I started on a Mac, where the mouse had one big button. Later, I moved to a PC, with a two button mouse. For the past few years I’ve used a mouse with two buttons and a scroll wheel.
At first, I completely ignored the scroll wheel, and found it faster to drag the scroll bar, than to move the scroll wheel. Now I use the wheel occasionally, but more often in Firefox or Word, than in Excel.
After I create formulas in Excel, sometimes I want to lock in the results of those formulas, so I use the Paste Values command. For example, I might use the RAND function to create a set of random numbers. After creating them, I don’t want them to change every time the sheet calculates.
Here’s how I’d use the Ribbon commands to replace formulas with values.
Select the cells that contain the formulas
On the Ribbon’s Home tab, click the Copy command
On the Ribbon’s Home tab, click the lower half of the Paste command, to open the list of options
Click Paste Values
The steps are similar in earlier versions of Excel, but the commands are on the Standard toolbar, and the arrow is to the right of the Paste button.
Use a Shortcut Menu
An even quicker way to paste values is by using a mouse shortcut:
Point to the border of the selected range, and the pointer should change to a four-headed arrow.
Press the right mouse button, and drag the cells slightly to the right.
Keep pressing the right mouse button, and drag the cells back to their original location.
Release the right mouse button and a shortcut menu will appear.
Click on Copy Here as Values Only.
The formulas are replaced by the values of their results.
See the Steps In a Video
This technique is a bit tough to explain, so if the written explanation didn’t make sense, here’s a very short video.
If you like to use keyboard shortcuts, you might have some of them memorized, in Word and Excel, or other programs. If your memory isn’t too good, you can print a list of shortcuts and keep it near your computer as a reference.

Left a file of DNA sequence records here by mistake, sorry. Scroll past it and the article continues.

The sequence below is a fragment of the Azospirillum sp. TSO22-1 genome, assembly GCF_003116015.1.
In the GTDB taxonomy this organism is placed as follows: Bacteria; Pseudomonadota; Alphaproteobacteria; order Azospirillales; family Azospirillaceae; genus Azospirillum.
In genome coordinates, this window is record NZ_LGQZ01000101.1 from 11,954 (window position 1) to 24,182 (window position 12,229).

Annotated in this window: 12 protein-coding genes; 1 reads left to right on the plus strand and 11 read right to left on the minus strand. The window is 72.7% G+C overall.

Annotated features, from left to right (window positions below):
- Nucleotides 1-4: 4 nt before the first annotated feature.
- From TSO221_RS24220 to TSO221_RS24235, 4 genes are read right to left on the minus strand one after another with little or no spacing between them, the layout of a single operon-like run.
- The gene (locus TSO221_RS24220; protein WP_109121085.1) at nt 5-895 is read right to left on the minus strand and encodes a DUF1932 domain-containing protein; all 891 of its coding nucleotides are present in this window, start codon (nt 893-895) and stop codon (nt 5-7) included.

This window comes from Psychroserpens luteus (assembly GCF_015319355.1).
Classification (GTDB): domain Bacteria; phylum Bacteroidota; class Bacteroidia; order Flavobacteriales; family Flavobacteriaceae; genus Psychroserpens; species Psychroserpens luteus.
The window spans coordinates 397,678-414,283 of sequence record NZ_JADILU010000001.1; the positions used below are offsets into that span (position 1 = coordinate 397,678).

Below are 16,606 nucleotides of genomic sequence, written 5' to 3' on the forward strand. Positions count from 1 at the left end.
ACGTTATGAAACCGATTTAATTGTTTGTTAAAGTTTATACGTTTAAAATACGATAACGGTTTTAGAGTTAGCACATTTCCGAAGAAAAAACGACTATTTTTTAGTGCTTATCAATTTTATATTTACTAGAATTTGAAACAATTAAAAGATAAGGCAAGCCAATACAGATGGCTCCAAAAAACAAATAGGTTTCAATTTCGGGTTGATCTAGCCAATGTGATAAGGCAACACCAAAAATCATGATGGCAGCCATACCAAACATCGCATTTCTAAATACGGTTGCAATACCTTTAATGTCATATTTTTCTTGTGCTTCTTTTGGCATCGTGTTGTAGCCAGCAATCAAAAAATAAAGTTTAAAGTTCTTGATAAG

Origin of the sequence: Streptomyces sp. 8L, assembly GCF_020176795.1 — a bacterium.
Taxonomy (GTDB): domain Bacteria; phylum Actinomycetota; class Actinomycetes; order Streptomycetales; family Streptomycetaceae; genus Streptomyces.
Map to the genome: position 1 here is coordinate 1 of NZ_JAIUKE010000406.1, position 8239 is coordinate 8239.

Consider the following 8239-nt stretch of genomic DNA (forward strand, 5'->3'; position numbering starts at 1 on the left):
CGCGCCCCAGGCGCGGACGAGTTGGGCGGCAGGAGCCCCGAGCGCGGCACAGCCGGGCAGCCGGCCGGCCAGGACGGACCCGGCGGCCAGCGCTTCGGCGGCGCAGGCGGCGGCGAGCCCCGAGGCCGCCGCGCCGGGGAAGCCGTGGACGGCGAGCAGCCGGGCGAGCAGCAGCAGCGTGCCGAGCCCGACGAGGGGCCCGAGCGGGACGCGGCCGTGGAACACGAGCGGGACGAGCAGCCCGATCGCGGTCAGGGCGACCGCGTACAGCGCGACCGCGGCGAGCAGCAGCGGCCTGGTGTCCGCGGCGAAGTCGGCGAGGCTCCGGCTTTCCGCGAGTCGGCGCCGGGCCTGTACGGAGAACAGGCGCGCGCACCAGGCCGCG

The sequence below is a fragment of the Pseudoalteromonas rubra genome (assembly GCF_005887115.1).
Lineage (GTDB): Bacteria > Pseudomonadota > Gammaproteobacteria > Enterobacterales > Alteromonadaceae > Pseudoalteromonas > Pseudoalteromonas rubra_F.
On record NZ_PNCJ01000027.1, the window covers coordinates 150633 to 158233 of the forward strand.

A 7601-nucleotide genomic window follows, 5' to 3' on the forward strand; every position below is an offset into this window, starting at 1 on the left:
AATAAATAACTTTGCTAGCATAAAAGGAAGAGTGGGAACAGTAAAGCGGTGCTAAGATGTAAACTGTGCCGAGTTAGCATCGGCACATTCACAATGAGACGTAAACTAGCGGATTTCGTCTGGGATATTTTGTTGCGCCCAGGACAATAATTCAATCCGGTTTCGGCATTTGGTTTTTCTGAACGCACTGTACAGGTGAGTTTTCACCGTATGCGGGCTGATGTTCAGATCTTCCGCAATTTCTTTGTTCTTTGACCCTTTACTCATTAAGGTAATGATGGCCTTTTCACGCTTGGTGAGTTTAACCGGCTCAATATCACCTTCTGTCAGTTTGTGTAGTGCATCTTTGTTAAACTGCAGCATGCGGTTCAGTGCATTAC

A few months ago, I mentioned some sites where you can download lists of Excel keyboard shortcuts. It’s even easier to get a list of Word keyboard shortcuts. There’s a built in macro that you can run, to create the list.
Create a List of Word Keyboard Shortcuts
In Word 2003, click the Tools menu, click Macro, then click Macros.
In the Macros dialog box, click the dropdown arrow for ‘Macros in’ and select Word commands
In the list of macros, click on ListCommands, then click Run.
In the List Commands dialog box, click on Current menu and keyboard settings, then click OK
A new document will be created, with a table that lists all the keyboard shortcuts and menu commands.
Excel reports often have blank rows that separate the sections. In this example, I needed a new formula to calculate the average price per order. After entering the formula in cell E2, I copied it down to the last row in the report. That was quicker than pasting the formula into each little section in a long report.
Now all the blank rows have an error in the new column, because Excel doesn’t like to divide by zero.